Why Long-Term Investors Should Ignore Overvaluation As A Sell Trigger

Includes: CL
by: Integrator


Short-term price appreciations that leave high-quality businesses overvalued should not bother the long-term investor.

Having a good idea of one's ultimate holding period and investment obsolence risk is very important in considering a decision to sell.

I realized that one of my major investment mistakes in 2014 was exiting Colgate in response to a period of overvaluation.

I've had a lot of time to sit around and reflect on 2014 these last few weeks. I've realized that I have made one fundamental mistake that I don't intend repeating again, which is selling too early during brief periods of stock over valuation. In my case, this mistake occurred in the context of my ownership of Colgate (NYSE:CL).

There is arguably no better defensive business in the world than Colgate. Colgate is a company that I had been wanting to own for years. When I think of consumer staples, and building defensive positions in companies with great brands and wide moats, Colgate is often the first company that comes to mind.

Why do I like the Colgate business so much? When you think of oral hygiene you think Colgate. The other reason I really like the Colgate business from a defensive perspective is that its products aren't ones that are easily substituted. I'm not going to take the inferior brand toothpaste just because it costs less if it tastes terrible.

But owning Colgate is just better than just playing defense. It's defensive growth. And that's best kind of business. That's the reason I own companies like Resmed (NYSE:RMD), and others. They have a stable product demand profile, coupled with exceptionally solid growth. Colgate's revenues have close to doubled over the last decade while dividends have grown at a rate of 12% p.a over the same time.

The power of Colgate's business can be seen in the return on capital that the business is able to generate. Colgate has achieved a return on equity in the range of 30%+ for most of the last decade. Defensive product characteristics, with strong revenue growth and high returns on invested capital makes for a strong business.

I saw my opportunity to pounce in mid-2013. Colgate has never really traded cheaply, but it at least appeared fairly value, so I moved in and bought a stake. I managed to pick up Colgate in the low- to mid-$50 range. However Colgate's share price drove consistently higher through 2013 and into 2014, touch close to $70 today. The business current trades at a P/E multiple of close to 30x trailing earnings.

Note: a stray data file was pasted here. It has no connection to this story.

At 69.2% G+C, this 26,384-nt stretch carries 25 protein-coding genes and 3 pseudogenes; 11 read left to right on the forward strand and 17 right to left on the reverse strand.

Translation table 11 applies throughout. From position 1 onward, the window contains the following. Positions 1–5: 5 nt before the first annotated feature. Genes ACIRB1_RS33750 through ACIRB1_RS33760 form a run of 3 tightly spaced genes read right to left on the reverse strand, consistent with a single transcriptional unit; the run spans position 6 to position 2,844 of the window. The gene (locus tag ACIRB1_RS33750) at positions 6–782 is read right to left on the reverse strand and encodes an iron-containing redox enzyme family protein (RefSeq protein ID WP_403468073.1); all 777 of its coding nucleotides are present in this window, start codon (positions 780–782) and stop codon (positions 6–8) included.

In any case, I surmised, and I think correctly, that the company was overvalued at the current point in time and I sold. Arguably the rational decision to take, but ultimately, I realized it was the wrong one. Why so? I underestimated my holding period. See, if one has a holding period of one to two years, arguably you can free up excess capital and chase something else that is undervalued and ride that higher.

I don't have a one- to two-year holding period. In fact, my holding period is as long as I need my dividend income to last, which arguably could be as long as 50 years. In this case, selling out and chasing something else with better valuation underestimates what Colgate is likely to do over my 50-year holding period.

Why is this? 50 years is a pretty long time. The world as we know it could look completely different over the course of that time. However people will still be taking care of their teeth in some fashion or other, unless we invent other ways to do so. And even if we do invent other ways than brushing our teeth, its likely Colgate will be at the forefront of that innovation as the category leader in oral care.

There is considerable investment obsolescence risk over such a long period. Businesses in technology and even retail may not exist in the way we know them today over such a long period. So making capital allocation decisions biased toward another category of investment that is less stable increases holding period risk. It's the risk that my alternate investment could fold within the time of my 50 year holding period. I would argue that the risk of oral care becoming an irrelevant category is very much reduced, compared to other types of industry verticals and stocks.

Also, over this next 50 years, Colgate is going to continue generating higher and higher profits. As it does so, its intrinsic valuation is going to keep incrementally increasing. As its intrinsic valuation increases, so will its share price. The longer the company can grow profits at a rate in excess of general economic growth then the faster its share price will rise.

With all the growth opportunities for advanced oral care in Asia and Latin America, this looks like being a pretty long runway of opportunity. In focusing on a 10-20% near term overvaluation, I missed the forest from the trees. In all likelihood, when I'm done with my accumulation, Colgate will be many multiples higher in price than what it is today.

So what did I learn from all this? You need to cut some valuation slack for really great businesses. Remember what the end game is and what your true holding period is. Don't shortchange yourself out of a multibagger in return, because of brief period of overvaluation. I'm back in Colgate again, by way of my dividend accumulation index. I intend to stay the distance this time, irrespective of short-term valuation movements.

Disclosure: The author is long CL.

The author wrote this article themselves, and it expresses their own opinions. The author is not receiving compensation for it. The author has no business relationship with any company whose stock is mentioned in this article.